I hope that these little tidbits have whet your appetite for more of Alex’s excellent insights. I have fully equipped myself with fast-paced music and a little caffeine, as I move my inflexible, jiggly, panting self down the road on another long run.
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Author Mira Kirshenbaum
I Love You But I Don’t Trust You is national bestselling author, Mira Kirshenbaum’s, 11th book about healing relationships. I had the privilege of working with Mira when she was part of my medical expert team at Revolution Health, so I welcomed the chance to review her latest work. Although I had to endure some curious looks from my fiancé (who wondered why I was reading a book with that title), Mira’s writing sparked some interesting discussions between us and reinforced our own trust in each other.
When I first read the title of the book, I assumed that it would be focused on what to do when your partner has an affair. I was surprised to discover that I was utterly wrong. In fact, relational trust deficits can be caused by anything from broken promises, to misrepresenting financial situations, to lording one’s power over another. I Love You But I Don’t Trust You opened my eyes to all the subtle ways that trust can be eroded, and at the same time offered “actionable” advice for shoring up relationships.
Mira’s writing is particularly engaging because she illustrates her ideas with poignant, real-life examples. For every breach of trust under discussion, she offers a case study. Sometimes the couples she describes make outrageous gaffs, and the emotional train wreck that ensues is both terrifying and riveting. Example after example of poor judgment, bad behavior, and selfish acts could potentially be depressing, if it weren’t for the good news that follows. Many of these couples were able to resolve their conflicts and restore trust against all odds. Illustrating how that happens is part of the reason why Mira’s book is a page-turner.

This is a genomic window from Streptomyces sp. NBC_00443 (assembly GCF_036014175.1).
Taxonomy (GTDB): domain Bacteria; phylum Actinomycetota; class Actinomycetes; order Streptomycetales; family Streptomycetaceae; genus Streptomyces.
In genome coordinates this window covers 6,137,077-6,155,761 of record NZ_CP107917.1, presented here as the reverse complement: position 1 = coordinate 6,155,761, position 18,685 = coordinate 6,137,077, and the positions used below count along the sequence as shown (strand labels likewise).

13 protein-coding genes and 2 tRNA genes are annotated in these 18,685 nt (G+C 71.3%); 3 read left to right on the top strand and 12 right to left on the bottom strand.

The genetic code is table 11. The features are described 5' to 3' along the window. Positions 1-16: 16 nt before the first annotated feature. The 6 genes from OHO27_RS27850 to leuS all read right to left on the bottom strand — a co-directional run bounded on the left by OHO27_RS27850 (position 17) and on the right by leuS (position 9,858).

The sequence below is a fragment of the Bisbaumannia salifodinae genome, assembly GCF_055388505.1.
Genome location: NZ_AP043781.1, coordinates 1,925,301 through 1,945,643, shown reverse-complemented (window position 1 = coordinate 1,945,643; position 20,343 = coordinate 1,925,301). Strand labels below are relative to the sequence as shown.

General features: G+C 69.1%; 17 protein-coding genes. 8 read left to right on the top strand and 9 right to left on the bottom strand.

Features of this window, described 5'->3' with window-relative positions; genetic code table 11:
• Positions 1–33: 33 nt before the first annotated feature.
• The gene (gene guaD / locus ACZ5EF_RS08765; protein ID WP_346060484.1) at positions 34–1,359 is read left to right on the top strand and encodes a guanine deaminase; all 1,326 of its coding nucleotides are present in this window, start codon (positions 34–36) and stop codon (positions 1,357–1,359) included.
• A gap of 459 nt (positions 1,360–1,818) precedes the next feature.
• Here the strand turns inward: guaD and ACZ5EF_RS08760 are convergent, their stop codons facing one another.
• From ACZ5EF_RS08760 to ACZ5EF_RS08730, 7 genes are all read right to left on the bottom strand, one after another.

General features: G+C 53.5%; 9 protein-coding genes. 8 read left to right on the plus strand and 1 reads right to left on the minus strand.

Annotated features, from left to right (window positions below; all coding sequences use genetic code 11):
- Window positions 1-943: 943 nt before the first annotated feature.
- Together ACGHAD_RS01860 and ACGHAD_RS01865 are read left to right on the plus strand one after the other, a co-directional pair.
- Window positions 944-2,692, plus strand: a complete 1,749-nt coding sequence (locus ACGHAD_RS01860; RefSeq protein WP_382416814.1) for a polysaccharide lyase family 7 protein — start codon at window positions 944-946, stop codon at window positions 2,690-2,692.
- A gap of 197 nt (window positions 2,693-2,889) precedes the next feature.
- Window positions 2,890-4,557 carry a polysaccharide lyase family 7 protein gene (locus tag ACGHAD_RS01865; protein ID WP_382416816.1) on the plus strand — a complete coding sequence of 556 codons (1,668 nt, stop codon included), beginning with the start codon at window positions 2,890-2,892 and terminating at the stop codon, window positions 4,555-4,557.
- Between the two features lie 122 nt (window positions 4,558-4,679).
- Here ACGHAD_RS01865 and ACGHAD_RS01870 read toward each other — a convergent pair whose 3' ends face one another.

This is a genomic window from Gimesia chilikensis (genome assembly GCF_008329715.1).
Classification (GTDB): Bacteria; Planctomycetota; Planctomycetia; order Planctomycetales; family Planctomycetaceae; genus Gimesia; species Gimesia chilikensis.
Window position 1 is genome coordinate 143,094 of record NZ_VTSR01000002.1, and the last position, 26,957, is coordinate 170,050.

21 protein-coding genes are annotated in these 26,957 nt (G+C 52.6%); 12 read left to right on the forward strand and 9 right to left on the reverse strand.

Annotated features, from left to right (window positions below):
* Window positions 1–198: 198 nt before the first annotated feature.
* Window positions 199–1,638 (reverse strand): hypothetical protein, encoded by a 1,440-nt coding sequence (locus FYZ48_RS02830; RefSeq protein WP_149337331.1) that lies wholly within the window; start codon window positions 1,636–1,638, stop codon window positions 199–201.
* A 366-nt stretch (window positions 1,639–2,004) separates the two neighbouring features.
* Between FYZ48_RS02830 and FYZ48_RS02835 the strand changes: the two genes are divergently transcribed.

Beyond advice for couples, I Love You But I Don’t Trust You is actually quite relevant for anyone who has been deeply wronged. Mira describes how she herself was able to offer true forgiveness to a former Nazi soldier who had participated (indirectly) in putting her own parents in a concentration camp. She describes a life-changing moment when she was traveling in Europe as a young woman, and she became very ill and fainted at the train station. A German couple took her to their home and nursed her back to health. Mira learned to trust the “untrustable” and became convinced through this experience that no relationship was beyond help. She devoted the rest of her life to relationship counseling, and her passion fosters hope in each of her books.
Some things you will learn from I Love You But I Don’t Trust You:
*All the ways that mistrust can enter a relationship
*Is your relationship worth saving?
*The typical response to broken trust, and the way to minimize collateral damage
*Suggested timeline for change and trust repair
*How to restore trust by working through 6 key questions